Speaking on political risks, he expects some more choppiness on the back of political uncertainty. There are concerns whether the BJP will get the majority to form a government next year.
Midcap indices have fallen 11-12 percent so far this year and investors are wary of that they correct further. These indices were major wealth creators in the rally of 2017, when they rose 46-50 percent.
Andrew Holland of Avendus Capital Alternate Strategies told CNBC-TV18 that this volatility is not going away any time soon. He attributed the fall in midcap indices to a likely churn in mutual fund portfolios before the month ends. Once the dust settles, one could attempt to find value in them, he said.
Among global markets too, Holland sees the prevalent volatility lasting for at least six months, largely because of rising interest rates and bond yields. He said that largecap stocks are the ones most likely to make investors some money, adding that safe bets in the Indian market could be private banks, and manufacturers of fast moving consumer goods, among others.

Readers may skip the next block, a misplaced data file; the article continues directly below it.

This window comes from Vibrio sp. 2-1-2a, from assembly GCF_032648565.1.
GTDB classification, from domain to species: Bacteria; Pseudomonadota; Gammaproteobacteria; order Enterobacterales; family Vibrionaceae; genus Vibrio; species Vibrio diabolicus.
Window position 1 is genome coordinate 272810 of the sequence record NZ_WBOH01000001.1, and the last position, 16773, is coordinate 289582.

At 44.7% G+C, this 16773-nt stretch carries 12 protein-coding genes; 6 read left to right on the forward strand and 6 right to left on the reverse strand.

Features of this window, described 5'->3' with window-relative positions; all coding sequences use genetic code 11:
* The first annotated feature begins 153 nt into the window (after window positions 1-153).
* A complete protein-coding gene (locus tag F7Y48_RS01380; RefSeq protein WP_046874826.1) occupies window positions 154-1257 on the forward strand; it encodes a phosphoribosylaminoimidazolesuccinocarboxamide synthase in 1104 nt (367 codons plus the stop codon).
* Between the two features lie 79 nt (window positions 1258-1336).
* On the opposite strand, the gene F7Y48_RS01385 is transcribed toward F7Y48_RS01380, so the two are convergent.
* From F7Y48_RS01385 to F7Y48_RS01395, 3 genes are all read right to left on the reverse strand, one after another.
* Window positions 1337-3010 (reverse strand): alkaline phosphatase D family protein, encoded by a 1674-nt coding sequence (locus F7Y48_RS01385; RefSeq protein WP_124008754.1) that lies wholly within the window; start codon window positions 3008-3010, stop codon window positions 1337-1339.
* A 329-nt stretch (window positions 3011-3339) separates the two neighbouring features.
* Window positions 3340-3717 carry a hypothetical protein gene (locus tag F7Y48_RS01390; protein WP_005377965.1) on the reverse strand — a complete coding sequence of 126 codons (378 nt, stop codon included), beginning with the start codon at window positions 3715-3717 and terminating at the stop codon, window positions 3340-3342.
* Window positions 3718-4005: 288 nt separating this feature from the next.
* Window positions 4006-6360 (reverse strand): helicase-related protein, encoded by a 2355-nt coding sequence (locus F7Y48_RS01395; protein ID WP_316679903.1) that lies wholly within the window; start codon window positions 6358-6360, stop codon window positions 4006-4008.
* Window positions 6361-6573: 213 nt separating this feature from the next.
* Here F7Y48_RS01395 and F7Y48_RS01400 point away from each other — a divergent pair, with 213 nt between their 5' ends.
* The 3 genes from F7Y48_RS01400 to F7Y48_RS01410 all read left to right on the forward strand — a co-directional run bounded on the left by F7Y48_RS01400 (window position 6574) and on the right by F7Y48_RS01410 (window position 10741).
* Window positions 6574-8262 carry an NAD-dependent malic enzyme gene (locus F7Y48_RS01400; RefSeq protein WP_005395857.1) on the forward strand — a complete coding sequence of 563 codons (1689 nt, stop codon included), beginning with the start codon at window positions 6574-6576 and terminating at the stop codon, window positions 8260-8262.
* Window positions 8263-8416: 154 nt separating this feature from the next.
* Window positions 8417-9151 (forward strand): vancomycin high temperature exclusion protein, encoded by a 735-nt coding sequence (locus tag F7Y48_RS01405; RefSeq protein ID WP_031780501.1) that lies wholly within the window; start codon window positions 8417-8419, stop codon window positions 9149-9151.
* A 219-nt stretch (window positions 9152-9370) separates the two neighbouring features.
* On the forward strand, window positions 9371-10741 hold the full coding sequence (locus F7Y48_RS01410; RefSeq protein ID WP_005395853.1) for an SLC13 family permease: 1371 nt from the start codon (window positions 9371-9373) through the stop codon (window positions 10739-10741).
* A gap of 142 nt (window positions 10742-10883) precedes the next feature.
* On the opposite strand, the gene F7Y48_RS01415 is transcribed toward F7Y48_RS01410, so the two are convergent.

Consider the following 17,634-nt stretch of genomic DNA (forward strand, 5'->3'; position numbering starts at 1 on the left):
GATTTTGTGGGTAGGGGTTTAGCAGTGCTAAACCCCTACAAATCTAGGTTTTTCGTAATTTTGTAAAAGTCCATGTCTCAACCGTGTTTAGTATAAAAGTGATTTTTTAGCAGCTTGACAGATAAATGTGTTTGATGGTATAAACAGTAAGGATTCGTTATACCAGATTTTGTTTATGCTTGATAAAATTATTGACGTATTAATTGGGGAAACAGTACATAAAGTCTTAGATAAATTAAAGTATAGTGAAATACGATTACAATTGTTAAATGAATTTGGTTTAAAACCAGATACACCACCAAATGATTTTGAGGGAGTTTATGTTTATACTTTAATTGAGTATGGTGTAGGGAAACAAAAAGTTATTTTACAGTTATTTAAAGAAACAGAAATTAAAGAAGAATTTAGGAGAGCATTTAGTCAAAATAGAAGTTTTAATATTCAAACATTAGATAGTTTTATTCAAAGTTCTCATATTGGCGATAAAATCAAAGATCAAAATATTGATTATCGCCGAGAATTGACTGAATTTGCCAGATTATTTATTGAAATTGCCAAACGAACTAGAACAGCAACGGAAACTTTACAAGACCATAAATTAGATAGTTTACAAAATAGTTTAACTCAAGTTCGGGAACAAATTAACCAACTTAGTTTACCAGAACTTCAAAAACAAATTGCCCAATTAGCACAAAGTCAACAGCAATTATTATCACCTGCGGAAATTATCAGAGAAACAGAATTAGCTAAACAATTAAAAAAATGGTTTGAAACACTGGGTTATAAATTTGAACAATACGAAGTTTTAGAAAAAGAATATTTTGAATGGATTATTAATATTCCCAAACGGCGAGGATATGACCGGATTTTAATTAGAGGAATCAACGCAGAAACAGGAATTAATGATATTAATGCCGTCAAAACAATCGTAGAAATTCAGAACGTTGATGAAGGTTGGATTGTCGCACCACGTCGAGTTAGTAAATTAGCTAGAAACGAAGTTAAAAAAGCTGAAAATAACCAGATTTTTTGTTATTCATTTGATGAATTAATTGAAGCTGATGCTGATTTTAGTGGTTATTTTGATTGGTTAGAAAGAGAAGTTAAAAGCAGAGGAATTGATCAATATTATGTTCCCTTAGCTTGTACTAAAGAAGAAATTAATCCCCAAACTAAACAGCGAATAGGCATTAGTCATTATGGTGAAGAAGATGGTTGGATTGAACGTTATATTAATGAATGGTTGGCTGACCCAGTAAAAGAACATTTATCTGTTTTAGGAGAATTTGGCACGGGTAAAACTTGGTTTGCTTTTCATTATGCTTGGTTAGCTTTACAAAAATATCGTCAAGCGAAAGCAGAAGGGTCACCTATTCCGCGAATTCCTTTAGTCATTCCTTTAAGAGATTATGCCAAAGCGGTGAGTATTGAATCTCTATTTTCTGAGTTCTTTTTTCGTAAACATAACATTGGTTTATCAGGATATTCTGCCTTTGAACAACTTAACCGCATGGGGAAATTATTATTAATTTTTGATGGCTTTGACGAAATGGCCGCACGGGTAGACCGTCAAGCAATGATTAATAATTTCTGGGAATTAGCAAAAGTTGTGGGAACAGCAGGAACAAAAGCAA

In the broader market, the expert sees some more choppiness on the back of political uncertainties. There are concerns about whether the Bharatiya Janata Party will be able to win a majority and form a government at the Centre next year.Adding to the risks are macro concerns on the back of factors such as rising oil and rupee versus the dollar. While things appear positive from an earnings perspective, macros look bad due to the $4 billion of bond outflows last month.